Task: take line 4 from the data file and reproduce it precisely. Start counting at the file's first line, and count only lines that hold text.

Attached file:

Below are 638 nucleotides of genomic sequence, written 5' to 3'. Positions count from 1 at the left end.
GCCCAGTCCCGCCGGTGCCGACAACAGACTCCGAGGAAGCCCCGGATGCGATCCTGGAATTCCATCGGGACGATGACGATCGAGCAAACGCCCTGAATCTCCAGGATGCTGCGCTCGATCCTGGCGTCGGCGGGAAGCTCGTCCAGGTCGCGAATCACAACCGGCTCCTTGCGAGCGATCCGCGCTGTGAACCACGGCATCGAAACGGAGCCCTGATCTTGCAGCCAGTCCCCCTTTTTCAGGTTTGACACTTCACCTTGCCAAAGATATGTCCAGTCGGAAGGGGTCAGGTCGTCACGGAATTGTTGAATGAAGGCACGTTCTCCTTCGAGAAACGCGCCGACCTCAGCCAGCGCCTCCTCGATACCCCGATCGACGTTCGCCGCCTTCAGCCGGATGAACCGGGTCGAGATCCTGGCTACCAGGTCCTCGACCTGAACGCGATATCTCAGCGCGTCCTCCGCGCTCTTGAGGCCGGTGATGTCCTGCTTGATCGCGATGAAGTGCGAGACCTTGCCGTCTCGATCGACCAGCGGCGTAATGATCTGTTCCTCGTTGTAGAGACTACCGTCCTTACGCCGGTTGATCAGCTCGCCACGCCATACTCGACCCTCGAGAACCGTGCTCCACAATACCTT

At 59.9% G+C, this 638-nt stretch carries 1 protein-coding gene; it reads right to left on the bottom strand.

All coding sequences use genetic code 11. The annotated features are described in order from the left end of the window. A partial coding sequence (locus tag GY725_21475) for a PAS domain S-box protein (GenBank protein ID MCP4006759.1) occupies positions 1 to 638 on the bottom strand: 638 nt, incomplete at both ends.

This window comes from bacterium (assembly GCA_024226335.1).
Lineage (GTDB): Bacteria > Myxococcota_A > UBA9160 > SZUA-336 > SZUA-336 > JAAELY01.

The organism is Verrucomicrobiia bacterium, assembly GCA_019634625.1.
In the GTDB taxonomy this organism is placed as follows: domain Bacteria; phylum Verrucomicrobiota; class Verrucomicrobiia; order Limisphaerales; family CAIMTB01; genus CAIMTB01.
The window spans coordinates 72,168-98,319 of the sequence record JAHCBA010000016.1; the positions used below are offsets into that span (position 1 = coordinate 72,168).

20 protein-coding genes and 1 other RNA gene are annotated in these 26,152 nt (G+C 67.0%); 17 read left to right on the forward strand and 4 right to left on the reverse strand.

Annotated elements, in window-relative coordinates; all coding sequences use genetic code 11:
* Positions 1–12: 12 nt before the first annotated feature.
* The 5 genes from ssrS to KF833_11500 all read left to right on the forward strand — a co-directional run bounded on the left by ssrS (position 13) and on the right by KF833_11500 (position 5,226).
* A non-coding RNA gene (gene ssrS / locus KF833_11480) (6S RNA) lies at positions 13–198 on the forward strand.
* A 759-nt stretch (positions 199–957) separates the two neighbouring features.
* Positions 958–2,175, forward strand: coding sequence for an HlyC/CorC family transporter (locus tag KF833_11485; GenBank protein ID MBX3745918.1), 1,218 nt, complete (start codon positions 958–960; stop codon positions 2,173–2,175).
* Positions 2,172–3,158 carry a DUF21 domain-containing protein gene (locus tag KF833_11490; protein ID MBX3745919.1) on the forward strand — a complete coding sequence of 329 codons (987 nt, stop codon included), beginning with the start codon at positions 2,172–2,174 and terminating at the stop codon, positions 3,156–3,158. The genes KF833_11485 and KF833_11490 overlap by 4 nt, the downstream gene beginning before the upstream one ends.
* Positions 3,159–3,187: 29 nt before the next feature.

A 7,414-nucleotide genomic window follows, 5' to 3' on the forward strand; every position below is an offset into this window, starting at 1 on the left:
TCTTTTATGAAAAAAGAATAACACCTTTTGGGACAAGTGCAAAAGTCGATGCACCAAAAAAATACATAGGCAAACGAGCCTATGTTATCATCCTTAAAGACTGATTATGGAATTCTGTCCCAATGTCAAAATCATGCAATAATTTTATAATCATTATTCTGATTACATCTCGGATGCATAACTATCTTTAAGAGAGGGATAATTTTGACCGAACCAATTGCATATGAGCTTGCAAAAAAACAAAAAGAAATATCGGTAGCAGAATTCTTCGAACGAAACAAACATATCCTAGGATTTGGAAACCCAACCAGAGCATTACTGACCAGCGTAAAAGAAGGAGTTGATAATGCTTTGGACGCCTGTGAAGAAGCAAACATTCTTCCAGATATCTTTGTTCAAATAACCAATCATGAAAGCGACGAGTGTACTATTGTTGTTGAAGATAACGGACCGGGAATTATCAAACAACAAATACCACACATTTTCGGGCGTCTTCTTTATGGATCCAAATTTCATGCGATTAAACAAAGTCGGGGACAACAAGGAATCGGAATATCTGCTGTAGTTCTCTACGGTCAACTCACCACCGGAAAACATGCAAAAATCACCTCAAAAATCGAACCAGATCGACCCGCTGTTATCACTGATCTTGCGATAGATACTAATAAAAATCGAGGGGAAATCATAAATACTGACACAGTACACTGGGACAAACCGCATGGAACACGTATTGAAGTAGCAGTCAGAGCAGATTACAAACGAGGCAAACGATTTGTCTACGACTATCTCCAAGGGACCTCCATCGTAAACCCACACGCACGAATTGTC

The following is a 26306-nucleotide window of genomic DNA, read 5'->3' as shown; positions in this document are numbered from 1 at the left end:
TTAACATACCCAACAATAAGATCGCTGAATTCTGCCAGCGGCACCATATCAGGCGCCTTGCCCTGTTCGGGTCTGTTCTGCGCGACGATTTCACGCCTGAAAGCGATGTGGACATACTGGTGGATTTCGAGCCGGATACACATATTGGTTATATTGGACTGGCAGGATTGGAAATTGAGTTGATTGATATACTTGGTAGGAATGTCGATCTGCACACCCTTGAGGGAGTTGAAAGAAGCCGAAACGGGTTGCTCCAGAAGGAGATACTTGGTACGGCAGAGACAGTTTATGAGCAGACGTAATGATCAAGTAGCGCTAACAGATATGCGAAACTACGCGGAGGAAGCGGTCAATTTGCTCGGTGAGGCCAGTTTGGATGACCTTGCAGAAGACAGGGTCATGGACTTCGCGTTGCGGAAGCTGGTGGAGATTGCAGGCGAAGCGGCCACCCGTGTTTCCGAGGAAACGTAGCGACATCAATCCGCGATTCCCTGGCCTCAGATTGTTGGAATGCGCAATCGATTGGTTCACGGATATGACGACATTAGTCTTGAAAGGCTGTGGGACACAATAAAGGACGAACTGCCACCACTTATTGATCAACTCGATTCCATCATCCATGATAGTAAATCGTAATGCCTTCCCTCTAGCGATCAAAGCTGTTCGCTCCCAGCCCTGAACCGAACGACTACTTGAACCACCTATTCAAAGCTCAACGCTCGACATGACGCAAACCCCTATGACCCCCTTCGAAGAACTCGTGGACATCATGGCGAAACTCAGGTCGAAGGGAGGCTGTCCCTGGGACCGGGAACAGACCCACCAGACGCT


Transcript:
All coding sequences use genetic code 11. The annotated features are described in order from the left end of the window. A partial coding sequence (locus tag GY725_21475) for a PAS domain S-box protein (GenBank protein ID MCP4006759.1) occupies positions 1 to 638 on the bottom strand: 638 nt, incomplete at both ends.